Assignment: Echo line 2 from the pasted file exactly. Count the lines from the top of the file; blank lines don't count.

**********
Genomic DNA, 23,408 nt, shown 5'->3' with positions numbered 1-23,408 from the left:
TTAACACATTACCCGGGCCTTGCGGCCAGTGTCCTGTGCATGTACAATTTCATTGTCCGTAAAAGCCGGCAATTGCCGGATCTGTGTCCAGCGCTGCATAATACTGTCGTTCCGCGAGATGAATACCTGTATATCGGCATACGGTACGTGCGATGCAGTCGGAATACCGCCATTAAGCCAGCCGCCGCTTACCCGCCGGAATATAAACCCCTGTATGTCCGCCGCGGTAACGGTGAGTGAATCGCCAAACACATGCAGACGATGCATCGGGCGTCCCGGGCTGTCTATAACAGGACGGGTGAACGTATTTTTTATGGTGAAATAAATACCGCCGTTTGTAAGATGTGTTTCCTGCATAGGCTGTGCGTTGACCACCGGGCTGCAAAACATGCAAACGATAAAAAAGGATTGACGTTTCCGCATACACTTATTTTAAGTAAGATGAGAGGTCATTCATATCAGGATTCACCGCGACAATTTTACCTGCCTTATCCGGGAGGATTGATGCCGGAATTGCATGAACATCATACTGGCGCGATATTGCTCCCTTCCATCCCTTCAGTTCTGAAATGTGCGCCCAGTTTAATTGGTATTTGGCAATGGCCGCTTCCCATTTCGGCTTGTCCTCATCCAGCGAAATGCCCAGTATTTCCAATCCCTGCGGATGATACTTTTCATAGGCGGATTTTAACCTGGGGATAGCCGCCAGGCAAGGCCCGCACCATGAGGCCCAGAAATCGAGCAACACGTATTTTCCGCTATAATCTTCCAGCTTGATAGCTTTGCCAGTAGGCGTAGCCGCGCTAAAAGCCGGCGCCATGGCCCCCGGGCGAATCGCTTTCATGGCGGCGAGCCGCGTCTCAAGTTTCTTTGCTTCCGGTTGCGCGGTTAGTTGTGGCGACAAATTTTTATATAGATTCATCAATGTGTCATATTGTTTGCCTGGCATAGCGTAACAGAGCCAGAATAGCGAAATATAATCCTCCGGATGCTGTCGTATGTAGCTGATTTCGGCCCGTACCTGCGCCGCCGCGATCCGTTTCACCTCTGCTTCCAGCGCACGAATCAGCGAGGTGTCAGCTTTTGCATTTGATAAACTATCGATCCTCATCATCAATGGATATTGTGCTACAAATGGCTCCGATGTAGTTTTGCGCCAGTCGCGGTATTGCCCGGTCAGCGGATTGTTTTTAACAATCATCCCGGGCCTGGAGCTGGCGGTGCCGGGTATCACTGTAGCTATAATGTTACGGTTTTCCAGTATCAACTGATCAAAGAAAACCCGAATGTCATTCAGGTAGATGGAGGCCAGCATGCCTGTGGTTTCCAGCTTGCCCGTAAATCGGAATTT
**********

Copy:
TTAACACATTACCCGGGCCTTGCGGCCAGTGTCCTGTGCATGTACAATTTCATTGTCCGTAAAAGCCGGCAATTGCCGGATCTGTGTCCAGCGCTGCATAATACTGTCGTTCCGCGAGATGAATACCTGTATATCGGCATACGGTACGTGCGATGCAGTCGGAATACCGCCATTAAGCCAGCCGCCGCTTACCCGCCGGAATATAAACCCCTGTATGTCCGCCGCGGTAACGGTGAGTGAATCGCCAAACACATGCAGACGATGCATCGGGCGTCCCGGGCTGTCTATAACAGGACGGGTGAACGTATTTTTTATGGTGAAATAAATACCGCCGTTTGTAAGATGTGTTTCCTGCATAGGCTGTGCGTTGACCACCGGGCTGCAAAACATGCAAACGATAAAAAAGGATTGACGTTTCCGCATACACTTATTTTAAGTAAGATGAGAGGTCATTCATATCAGGATTCACCGCGACAATTTTACCTGCCTTATCCGGGAGGATTGATGCCGGAATTGCATGAACATCATACTGGCGCGATATTGCTCCCTTCCATCCCTTCAGTTCTGAAATGTGCGCCCAGTTTAATTGGTATTTGGCAATGGCCGCTTCCCATTTCGGCTTGTCCTCATCCAGCGAAATGCCCAGTATTTCCAATCCCTGCGGATGATACTTTTCATAGGCGGATTTTAACCTGGGGATAGCCGCCAGGCAAGGCCCGCACCATGAGGCCCAGAAATCGAGCAACACGTATTTTCCGCTATAATCTTCCAGCTTGATAGCTTTGCCAGTAGGCGTAGCCGCGCTAAAAGCCGGCGCCATGGCCCCCGGGCGAATCGCTTTCATGGCGGCGAGCCGCGTCTCAAGTTTCTTTGCTTCCGGTTGCGCGGTTAGTTGTGGCGACAAATTTTTATATAGATTCATCAATGTGTCATATTGTTTGCCTGGCATAGCGTAACAGAGCCAGAATAGCGAAATATAATCCTCCGGATGCTGTCGTATGTAGCTGATTTCGGCCCGTACCTGCGCCGCCGCGATCCGTTTCACCTCTGCTTCCAGCGCACGAATCAGCGAGGTGTCAGCTTTTGCATTTGATAAACTATCGATCCTCATCATCAATGGATATTGTGCTACAAATGGCTCCGATGTAGTTTTGCGCCAGTCGCGGTATTGCCCGGTCAGCGGATTGTTTTTAACAATCATCCCGGGCCTGGAGCTGGCGGTGCCGGGTATCACTGTAGCTATAATGTTACGGTTTTCCAGTATCAACTGATCAAAGAAAACCCGAATGTCATTCAGGTAGATGGAGGCCAGCATGCCTGTGGTTTCCAGCTTGCCCGTAAATCGGAATTT